He wasn't even on the prospect radar last year.
At 22 years old and having mastered the FSL at the second time of asking, this next year could make or break his career.
People often overlook Miguel Sano when they're considering the top prospects in the Minnesota Twins system.
There are several reasons—he's just 18 years old, he's played just 127 games in the minors (and none in a full-season league) and he's not named Aaron Hicks, the team's top prospect.
But people need to start taking note of this kid.
Signed as a non-drafted free agent, Sano has serious pop.
He smashed 20 homers in 66 games in the Appy League with Elizabethton in 2011—almost three times the number he posted between two lower levels the previous year.
I remember speaking with hitting coach Jeff Reed in August after Sano drilled his league-leading 14th long ball of the season. Reed's observation? Ridiculous bat speed from a special talent.
"The kid is only 18 years old, and he'll only keep getting better," he told me. "He'll be a real good major league player one day, and he'll be there for a lot of years. Teams will find a way to get him in the lineup. He can be as good as he wants to be.
"I saw him hit [a home run] at Kingsport that almost smoked our team bus, and that must have been 90 or 100 feet beyond the fence. Watching him take batting practice, you notice that the ball is unbelievably loud off his bat."
While Nolan Arenado was fantastic in the Cal League in 2011, it was a remarkable offseason in the Arizona Fall League that has put the rest of the baseball community on notice.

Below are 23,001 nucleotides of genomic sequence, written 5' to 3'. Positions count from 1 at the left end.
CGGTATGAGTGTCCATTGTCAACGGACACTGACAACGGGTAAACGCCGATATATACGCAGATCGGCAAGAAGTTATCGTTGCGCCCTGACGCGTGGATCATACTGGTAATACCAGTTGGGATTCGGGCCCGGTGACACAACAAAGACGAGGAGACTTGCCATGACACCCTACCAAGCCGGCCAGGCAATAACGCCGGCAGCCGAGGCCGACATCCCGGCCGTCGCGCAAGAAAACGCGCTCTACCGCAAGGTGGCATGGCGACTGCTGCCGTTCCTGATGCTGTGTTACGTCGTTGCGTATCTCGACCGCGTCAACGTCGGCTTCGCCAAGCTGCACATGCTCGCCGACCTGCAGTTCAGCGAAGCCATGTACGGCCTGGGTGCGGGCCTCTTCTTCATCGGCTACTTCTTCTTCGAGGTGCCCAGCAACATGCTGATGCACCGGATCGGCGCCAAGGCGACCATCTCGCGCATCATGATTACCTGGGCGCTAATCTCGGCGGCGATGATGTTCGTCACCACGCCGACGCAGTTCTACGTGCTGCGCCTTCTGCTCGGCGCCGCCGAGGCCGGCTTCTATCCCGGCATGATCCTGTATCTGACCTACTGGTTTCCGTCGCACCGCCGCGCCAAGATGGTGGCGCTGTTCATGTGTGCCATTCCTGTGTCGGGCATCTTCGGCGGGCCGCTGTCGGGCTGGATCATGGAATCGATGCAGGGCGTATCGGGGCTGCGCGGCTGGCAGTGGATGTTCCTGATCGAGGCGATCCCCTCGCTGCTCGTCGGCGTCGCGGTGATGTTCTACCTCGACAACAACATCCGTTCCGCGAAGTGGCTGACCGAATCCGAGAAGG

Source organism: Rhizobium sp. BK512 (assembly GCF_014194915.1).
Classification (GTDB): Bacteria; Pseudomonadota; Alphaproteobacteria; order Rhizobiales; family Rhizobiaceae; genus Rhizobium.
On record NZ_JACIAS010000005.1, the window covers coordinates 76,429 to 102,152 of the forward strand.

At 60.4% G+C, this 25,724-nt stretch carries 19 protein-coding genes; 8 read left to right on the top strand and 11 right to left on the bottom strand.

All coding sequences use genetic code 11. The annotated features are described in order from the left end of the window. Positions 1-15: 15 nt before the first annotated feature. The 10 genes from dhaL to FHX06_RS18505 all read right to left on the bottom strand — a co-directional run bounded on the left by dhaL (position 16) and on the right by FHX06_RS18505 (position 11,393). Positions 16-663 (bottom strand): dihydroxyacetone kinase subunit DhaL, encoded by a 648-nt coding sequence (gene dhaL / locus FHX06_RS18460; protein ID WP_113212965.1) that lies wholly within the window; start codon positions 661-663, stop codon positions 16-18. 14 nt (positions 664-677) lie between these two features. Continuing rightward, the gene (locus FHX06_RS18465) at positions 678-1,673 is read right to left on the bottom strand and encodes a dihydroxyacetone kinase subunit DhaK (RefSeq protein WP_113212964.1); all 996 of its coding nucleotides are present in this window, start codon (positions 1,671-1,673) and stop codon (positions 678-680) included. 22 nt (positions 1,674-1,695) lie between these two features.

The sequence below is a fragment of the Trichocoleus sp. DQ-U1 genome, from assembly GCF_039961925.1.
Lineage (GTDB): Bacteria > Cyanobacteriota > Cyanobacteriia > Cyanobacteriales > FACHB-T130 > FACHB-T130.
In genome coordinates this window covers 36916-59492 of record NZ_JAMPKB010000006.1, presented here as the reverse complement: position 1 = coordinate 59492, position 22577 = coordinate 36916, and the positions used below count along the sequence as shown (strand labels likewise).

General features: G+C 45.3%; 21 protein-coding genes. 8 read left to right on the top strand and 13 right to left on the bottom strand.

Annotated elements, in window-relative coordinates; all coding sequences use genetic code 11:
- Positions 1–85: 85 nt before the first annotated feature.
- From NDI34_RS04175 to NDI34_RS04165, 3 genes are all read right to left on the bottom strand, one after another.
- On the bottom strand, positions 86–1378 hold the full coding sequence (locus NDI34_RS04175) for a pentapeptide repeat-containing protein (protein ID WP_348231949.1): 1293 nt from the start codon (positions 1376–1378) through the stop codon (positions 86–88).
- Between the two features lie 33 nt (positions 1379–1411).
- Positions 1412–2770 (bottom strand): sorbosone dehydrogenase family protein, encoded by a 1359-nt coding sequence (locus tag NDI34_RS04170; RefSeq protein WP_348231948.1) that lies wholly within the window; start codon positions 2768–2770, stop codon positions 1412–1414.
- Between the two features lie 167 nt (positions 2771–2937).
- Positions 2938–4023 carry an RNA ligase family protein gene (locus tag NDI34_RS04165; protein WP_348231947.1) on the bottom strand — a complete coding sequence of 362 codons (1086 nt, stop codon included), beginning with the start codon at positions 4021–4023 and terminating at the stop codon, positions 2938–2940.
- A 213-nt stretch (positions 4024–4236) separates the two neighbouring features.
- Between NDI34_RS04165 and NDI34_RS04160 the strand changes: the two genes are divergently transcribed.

The 20-year-old third baseman hit .298 with 55 extra-base hits—including 20 homers—for the Modesto Nuts this past season in his second full year, earning a selection to the Futures Game and the postseason All-Star team.
From there, the California native impressed with the Salt River Rafters in the finishing school that is the AFL.
He hit .388 with six homers and 12 doubles in 29 games, posting a 1.059 OPS against the best pitching prospects in baseball.
The former second-round draft pick is right at the top of the Colorado Rockies' list of prospects, so expect teams to show heavy interest in him this summer.
The Texas Rangers picked up Martin Perez as a non-drafted free agent in 2007, and the 20-year-old has quickly started to repay the club for their faith by shooting up the prospect rankings.
The 6'0" southpaw spent more than half the year repeating the Texas League in 2011, but he had clearly grown from his previous experiences with Frisco.
He lowered his Double-A ERA by more than two runs, halved the number of home runs he allowed and limited to hitters to a .245 average compared with a .290 clip the previous year.
Perez went 4-4 in 10 starts with Triple-A Round Rock. He still has holes in his game that need to be addressed before he can move to the next level, but with three or four more months of seasoning in the Pacific Coast League, there's no reason to think he won't be major league-ready by 2013.
After throwing a rain-shortened perfect game in April, Perez told MiLB.com that he has been working on throwing the ball in front of his body and using any pitch at any time in the count.
Perez has improved his command and he has also developed an above-average curve. Combined with a big league changeup and a low- to mid-90s heater, Perez isn't far from making an impact.
What’s not to like about Drew Pomeranz?
He has a mid-90s fastball and a devastating curve, he collected three years of collegiate experience at the University of Mississippi despite being drafted out of high school, and he went from the Carolina League to the majors in the space of six months in his first year as a professional.
The sample sizes are small after just 101 innings between three levels in the minors and 18.1 innings across four starts with Colorado, but his tool-set is right there.
It’s not easy to project his progression from here, and that may ultimately be what convinced the Cleveland Indians to move him.